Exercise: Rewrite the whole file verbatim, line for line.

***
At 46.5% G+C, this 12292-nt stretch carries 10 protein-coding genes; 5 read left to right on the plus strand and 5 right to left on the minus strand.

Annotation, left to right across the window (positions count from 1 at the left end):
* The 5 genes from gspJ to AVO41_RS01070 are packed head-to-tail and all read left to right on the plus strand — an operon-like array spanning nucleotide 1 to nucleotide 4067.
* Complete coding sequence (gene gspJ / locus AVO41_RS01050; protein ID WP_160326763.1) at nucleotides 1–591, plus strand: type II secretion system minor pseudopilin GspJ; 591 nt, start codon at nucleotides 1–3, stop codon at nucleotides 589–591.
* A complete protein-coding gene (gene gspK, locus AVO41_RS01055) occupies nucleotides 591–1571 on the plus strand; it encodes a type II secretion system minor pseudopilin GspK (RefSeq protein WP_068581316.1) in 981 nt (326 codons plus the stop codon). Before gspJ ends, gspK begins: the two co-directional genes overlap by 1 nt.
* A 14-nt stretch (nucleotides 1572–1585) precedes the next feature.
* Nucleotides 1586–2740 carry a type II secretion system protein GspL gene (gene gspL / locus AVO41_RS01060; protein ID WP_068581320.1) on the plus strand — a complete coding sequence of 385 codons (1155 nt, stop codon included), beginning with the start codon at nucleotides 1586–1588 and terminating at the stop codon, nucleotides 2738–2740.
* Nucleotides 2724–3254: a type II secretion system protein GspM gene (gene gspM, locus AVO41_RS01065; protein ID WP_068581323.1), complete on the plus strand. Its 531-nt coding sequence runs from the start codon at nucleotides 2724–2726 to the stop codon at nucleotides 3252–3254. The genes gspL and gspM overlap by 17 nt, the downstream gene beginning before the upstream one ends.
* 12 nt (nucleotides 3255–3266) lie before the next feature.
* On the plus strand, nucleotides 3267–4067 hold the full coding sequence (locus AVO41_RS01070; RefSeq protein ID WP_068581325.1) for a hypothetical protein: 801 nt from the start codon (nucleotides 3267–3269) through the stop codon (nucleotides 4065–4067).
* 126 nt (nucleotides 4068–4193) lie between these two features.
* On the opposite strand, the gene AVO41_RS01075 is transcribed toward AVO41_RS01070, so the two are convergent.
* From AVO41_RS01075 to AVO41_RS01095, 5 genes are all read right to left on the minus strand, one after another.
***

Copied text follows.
At 46.5% G+C, this 12292-nt stretch carries 10 protein-coding genes; 5 read left to right on the plus strand and 5 right to left on the minus strand.

Annotation, left to right across the window (positions count from 1 at the left end):
* The 5 genes from gspJ to AVO41_RS01070 are packed head-to-tail and all read left to right on the plus strand — an operon-like array spanning nucleotide 1 to nucleotide 4067.
* Complete coding sequence (gene gspJ / locus AVO41_RS01050; protein ID WP_160326763.1) at nucleotides 1–591, plus strand: type II secretion system minor pseudopilin GspJ; 591 nt, start codon at nucleotides 1–3, stop codon at nucleotides 589–591.
* A complete protein-coding gene (gene gspK, locus AVO41_RS01055) occupies nucleotides 591–1571 on the plus strand; it encodes a type II secretion system minor pseudopilin GspK (RefSeq protein WP_068581316.1) in 981 nt (326 codons plus the stop codon). Before gspJ ends, gspK begins: the two co-directional genes overlap by 1 nt.
* A 14-nt stretch (nucleotides 1572–1585) precedes the next feature.
* Nucleotides 1586–2740 carry a type II secretion system protein GspL gene (gene gspL / locus AVO41_RS01060; protein ID WP_068581320.1) on the plus strand — a complete coding sequence of 385 codons (1155 nt, stop codon included), beginning with the start codon at nucleotides 1586–1588 and terminating at the stop codon, nucleotides 2738–2740.
* Nucleotides 2724–3254: a type II secretion system protein GspM gene (gene gspM, locus AVO41_RS01065; protein ID WP_068581323.1), complete on the plus strand. Its 531-nt coding sequence runs from the start codon at nucleotides 2724–2726 to the stop codon at nucleotides 3252–3254. The genes gspL and gspM overlap by 17 nt, the downstream gene beginning before the upstream one ends.
* 12 nt (nucleotides 3255–3266) lie before the next feature.
* On the plus strand, nucleotides 3267–4067 hold the full coding sequence (locus AVO41_RS01070; RefSeq protein ID WP_068581325.1) for a hypothetical protein: 801 nt from the start codon (nucleotides 3267–3269) through the stop codon (nucleotides 4065–4067).
* 126 nt (nucleotides 4068–4193) lie between these two features.
* On the opposite strand, the gene AVO41_RS01075 is transcribed toward AVO41_RS01070, so the two are convergent.
* From AVO41_RS01075 to AVO41_RS01095, 5 genes are all read right to left on the minus strand, one after another.